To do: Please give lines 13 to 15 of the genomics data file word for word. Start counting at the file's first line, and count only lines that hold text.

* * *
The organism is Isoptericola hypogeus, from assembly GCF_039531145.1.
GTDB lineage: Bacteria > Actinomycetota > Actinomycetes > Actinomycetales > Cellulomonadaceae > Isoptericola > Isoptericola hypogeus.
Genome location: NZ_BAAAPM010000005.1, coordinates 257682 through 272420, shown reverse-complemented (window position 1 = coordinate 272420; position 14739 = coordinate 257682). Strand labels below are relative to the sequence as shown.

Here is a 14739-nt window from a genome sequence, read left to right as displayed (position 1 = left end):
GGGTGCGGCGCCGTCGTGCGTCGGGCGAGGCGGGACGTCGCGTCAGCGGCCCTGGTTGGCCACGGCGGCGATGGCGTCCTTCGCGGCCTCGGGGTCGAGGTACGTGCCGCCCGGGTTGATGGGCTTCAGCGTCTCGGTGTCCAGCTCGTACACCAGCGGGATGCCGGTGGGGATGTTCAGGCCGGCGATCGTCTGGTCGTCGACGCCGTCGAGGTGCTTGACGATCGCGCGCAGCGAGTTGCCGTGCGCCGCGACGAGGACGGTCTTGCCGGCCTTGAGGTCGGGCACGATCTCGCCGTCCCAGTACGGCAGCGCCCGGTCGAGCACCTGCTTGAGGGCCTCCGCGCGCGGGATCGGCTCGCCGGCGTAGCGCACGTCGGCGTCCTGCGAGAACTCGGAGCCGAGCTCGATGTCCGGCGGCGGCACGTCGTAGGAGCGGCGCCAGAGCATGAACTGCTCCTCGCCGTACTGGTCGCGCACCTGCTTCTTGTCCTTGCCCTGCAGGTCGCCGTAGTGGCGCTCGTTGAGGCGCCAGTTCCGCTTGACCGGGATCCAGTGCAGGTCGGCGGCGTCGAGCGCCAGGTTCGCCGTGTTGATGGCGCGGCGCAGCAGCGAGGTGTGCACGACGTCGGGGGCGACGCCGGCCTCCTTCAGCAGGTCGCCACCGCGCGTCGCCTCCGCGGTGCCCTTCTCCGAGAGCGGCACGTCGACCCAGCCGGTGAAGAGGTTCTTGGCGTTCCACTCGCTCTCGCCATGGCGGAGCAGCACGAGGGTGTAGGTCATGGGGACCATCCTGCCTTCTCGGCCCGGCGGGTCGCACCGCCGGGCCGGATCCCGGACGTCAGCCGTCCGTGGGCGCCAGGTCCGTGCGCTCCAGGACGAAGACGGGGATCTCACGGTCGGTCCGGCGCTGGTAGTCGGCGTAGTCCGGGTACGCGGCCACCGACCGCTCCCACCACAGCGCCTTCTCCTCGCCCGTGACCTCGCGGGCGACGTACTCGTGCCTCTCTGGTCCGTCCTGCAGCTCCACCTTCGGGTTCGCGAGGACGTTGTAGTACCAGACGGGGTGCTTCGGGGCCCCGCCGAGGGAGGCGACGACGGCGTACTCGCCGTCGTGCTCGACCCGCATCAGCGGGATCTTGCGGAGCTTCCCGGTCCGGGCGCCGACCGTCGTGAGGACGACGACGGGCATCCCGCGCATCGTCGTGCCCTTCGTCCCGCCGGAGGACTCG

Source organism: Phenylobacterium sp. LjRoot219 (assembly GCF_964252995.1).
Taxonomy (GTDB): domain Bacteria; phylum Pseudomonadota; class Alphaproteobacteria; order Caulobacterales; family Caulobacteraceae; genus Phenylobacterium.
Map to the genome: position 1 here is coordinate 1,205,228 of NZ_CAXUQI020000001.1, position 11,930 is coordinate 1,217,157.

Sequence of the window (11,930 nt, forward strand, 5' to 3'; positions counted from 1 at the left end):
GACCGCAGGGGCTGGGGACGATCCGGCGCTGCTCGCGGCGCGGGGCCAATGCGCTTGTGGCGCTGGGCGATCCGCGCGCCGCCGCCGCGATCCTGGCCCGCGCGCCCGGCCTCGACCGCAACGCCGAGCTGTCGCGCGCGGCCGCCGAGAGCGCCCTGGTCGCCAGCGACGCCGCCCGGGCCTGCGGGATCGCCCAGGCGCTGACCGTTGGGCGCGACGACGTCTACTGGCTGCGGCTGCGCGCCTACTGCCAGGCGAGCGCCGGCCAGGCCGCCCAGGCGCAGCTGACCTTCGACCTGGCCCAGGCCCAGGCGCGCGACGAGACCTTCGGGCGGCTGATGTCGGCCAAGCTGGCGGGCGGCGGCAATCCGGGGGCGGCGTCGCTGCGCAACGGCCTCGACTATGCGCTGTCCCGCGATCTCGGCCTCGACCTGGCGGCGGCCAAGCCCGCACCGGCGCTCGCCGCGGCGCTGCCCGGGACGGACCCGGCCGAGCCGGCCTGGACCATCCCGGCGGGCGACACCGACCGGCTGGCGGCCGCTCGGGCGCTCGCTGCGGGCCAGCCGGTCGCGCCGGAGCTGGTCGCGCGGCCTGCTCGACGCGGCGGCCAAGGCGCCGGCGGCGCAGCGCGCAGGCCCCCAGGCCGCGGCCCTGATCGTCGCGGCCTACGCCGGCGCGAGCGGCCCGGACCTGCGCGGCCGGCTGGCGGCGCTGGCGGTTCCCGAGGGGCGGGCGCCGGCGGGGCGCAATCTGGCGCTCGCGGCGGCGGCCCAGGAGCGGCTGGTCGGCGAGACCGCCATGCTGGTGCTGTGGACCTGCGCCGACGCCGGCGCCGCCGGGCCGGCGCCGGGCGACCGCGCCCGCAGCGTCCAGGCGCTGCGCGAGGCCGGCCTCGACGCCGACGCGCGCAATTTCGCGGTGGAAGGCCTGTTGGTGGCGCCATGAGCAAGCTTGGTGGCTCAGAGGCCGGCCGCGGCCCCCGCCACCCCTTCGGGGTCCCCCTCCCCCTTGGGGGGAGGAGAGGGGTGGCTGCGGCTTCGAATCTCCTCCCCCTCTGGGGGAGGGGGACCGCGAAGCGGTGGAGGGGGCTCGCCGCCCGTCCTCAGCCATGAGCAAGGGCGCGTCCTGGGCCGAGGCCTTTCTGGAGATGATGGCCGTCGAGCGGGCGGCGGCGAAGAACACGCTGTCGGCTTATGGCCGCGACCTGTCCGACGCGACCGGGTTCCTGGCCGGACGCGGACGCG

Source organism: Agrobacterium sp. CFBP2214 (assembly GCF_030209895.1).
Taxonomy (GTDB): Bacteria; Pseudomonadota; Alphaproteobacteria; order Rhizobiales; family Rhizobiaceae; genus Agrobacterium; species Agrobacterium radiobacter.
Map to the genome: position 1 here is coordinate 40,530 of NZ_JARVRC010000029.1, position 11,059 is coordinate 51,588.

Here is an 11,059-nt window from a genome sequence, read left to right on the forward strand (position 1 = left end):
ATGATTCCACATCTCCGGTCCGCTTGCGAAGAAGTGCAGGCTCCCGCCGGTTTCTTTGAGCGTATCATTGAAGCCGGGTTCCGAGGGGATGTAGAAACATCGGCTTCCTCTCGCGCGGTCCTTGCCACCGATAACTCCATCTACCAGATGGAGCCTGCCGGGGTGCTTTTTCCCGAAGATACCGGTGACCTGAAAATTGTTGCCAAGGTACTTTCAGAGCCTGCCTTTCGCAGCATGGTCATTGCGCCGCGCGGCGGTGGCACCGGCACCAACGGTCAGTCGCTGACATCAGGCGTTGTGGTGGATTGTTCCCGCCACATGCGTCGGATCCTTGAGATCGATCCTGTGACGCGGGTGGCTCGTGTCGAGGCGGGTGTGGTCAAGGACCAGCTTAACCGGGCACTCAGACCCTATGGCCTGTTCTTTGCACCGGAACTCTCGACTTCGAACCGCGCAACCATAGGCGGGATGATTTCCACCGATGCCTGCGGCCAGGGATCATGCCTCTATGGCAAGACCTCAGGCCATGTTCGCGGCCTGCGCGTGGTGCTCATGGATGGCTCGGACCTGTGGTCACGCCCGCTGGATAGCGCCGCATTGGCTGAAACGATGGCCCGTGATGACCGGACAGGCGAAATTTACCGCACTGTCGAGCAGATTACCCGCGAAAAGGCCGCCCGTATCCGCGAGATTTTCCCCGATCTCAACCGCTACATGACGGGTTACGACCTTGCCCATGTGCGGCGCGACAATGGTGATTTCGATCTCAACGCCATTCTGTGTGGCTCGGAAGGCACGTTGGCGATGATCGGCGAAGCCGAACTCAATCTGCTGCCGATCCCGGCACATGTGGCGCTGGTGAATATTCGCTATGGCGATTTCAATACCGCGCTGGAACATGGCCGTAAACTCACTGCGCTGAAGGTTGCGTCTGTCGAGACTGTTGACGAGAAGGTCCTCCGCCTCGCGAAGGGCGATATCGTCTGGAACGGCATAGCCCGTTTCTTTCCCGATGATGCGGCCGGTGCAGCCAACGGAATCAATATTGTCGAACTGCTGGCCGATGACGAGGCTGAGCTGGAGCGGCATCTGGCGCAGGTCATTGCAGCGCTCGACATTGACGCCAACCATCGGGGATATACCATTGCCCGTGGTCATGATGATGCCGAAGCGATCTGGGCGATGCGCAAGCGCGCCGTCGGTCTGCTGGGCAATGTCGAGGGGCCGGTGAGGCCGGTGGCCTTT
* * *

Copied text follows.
Map to the genome: position 1 here is coordinate 40,530 of NZ_JARVRC010000029.1, position 11,059 is coordinate 51,588.

Here is an 11,059-nt window from a genome sequence, read left to right on the forward strand (position 1 = left end):
ATGATTCCACATCTCCGGTCCGCTTGCGAAGAAGTGCAGGCTCCCGCCGGTTTCTTTGAGCGTATCATTGAAGCCGGGTTCCGAGGGGATGTAGAAACATCGGCTTCCTCTCGCGCGGTCCTTGCCACCGATAACTCCATCTACCAGATGGAGCCTGCCGGGGTGCTTTTTCCCGAAGATACCGGTGACCTGAAAATTGTTGCCAAGGTACTTTCAGAGCCTGCCTTTCGCAGCATGGTCATTGCGCCGCGCGGCGGTGGCACCGGCACCAACGGTCAGTCGCTGACATCAGGCGTTGTGGTGGATTGTTCCCGCCACATGCGTCGGATCCTTGAGATCGATCCTGTGACGCGGGTGGCTCGTGTCGAGGCGGGTGTGGTCAAGGACCAGCTTAACCGGGCACTCAGACCCTATGGCCTGTTCTTTGCACCGGAACTCTCGACTTCGAACCGCGCAACCATAGGCGGGATGATTTCCACCGATGCCTGCGGCCAGGGATCATGCCTCTATGGCAAGACCTCAGGCCATGTTCGCGGCCTGCGCGTGGTGCTCATGGATGGCTCGGACCTGTGGTCACGCCCGCTGGATAGCGCCGCATTGGCTGAAACGATGGCCCGTGATGACCGGACAGGCGAAATTTACCGCACTGTCGAGCAGATTACCCGCGAAAAGGCCGCCCGTATCCGCGAGATTTTCCCCGATCTCAACCGCTACATGACGGGTTACGACCTTGCCCATGTGCGGCGCGACAATGGTGATTTCGATCTCAACGCCATTCTGTGTGGCTCGGAAGGCACGTTGGCGATGATCGGCGAAGCCGAACTCAATCTGCTGCCGATCCCGGCACATGTGGCGCTGGTGAATATTCGCTATGGCGATTTCAATACCGCGCTGGAACATGGCCGTAAACTCACTGCGCTGAAGGTTGCGTCTGTCGAGACTGTTGACGAGAAGGTCCTCCGCCTCGCGAAGGGCGATATCGTCTGGAACGGCATAGCCCGTTTCTTTCCCGATGATGCGGCCGGTGCAGCCAACGGAATCAATATTGTCGAACTGCTGGCCGATGACGAGGCTGAGCTGGAGCGGCATCTGGCGCAGGTCATTGCAGCGCTCGACATTGACGCCAACCATCGGGGATATACCATTGCCCGTGGTCATGATGATGCCGAAGCGATCTGGGCGATGCGCAAGCGCGCCGTCGGTCTGCTGGGCAATGTCGAGGGGCCGGTGAGGCCGGTGGCCTTT